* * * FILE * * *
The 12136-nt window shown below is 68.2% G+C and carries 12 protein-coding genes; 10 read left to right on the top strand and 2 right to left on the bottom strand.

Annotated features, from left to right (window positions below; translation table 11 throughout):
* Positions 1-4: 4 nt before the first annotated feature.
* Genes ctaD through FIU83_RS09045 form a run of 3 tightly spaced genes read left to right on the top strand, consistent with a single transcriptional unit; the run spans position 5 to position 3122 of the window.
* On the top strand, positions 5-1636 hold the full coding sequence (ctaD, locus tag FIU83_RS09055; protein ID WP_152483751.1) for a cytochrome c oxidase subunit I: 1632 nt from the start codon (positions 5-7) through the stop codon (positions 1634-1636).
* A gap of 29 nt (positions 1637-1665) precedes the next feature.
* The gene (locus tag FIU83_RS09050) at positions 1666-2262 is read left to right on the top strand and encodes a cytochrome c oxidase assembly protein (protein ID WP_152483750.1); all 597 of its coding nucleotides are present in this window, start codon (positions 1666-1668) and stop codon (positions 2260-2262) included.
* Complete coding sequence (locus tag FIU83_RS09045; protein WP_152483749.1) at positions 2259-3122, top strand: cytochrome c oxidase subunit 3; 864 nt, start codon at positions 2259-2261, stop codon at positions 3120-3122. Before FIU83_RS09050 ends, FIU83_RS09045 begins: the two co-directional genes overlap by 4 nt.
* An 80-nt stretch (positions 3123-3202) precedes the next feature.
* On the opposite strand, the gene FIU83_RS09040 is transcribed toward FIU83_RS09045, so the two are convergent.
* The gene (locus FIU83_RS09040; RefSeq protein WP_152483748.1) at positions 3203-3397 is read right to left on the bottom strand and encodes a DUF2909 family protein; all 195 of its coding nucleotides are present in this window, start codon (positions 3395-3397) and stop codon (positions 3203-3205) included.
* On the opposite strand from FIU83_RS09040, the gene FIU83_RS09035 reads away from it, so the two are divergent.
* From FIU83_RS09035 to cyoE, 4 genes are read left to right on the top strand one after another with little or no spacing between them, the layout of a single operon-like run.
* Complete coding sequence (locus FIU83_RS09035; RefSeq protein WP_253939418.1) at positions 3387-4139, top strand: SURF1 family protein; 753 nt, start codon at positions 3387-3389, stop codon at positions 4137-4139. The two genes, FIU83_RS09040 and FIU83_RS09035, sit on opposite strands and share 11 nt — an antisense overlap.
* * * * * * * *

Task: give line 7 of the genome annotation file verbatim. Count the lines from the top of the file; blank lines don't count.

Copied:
* The gene (locus tag FIU83_RS09050) at positions 1666-2262 is read left to right on the top strand and encodes a cytochrome c oxidase assembly protein (protein ID WP_152483750.1); all 597 of its coding nucleotides are present in this window, start codon (positions 1666-1668) and stop codon (positions 2260-2262) included.